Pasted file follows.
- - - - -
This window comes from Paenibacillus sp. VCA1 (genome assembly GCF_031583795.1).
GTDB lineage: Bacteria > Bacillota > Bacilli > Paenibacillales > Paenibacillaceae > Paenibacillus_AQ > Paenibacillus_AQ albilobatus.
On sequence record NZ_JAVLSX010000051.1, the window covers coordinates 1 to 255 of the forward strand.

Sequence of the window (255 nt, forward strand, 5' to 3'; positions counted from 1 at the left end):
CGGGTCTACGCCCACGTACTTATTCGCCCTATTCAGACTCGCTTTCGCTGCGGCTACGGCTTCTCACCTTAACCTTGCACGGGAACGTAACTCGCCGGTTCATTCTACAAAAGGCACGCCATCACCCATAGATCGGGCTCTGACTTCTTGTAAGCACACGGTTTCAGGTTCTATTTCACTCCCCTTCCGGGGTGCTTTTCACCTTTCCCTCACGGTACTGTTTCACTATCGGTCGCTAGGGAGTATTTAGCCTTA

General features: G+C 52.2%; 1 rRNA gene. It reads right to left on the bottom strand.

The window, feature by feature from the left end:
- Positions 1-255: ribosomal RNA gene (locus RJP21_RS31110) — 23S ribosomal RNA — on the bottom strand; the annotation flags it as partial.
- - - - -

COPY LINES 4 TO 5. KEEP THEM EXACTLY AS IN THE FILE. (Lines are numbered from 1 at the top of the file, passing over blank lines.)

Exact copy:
Sequence of the window (255 nt, forward strand, 5' to 3'; positions counted from 1 at the left end):
CGGGTCTACGCCCACGTACTTATTCGCCCTATTCAGACTCGCTTTCGCTGCGGCTACGGCTTCTCACCTTAACCTTGCACGGGAACGTAACTCGCCGGTTCATTCTACAAAAGGCACGCCATCACCCATAGATCGGGCTCTGACTTCTTGTAAGCACACGGTTTCAGGTTCTATTTCACTCCCCTTCCGGGGTGCTTTTCACCTTTCCCTCACGGTACTGTTTCACTATCGGTCGCTAGGGAGTATTTAGCCTTA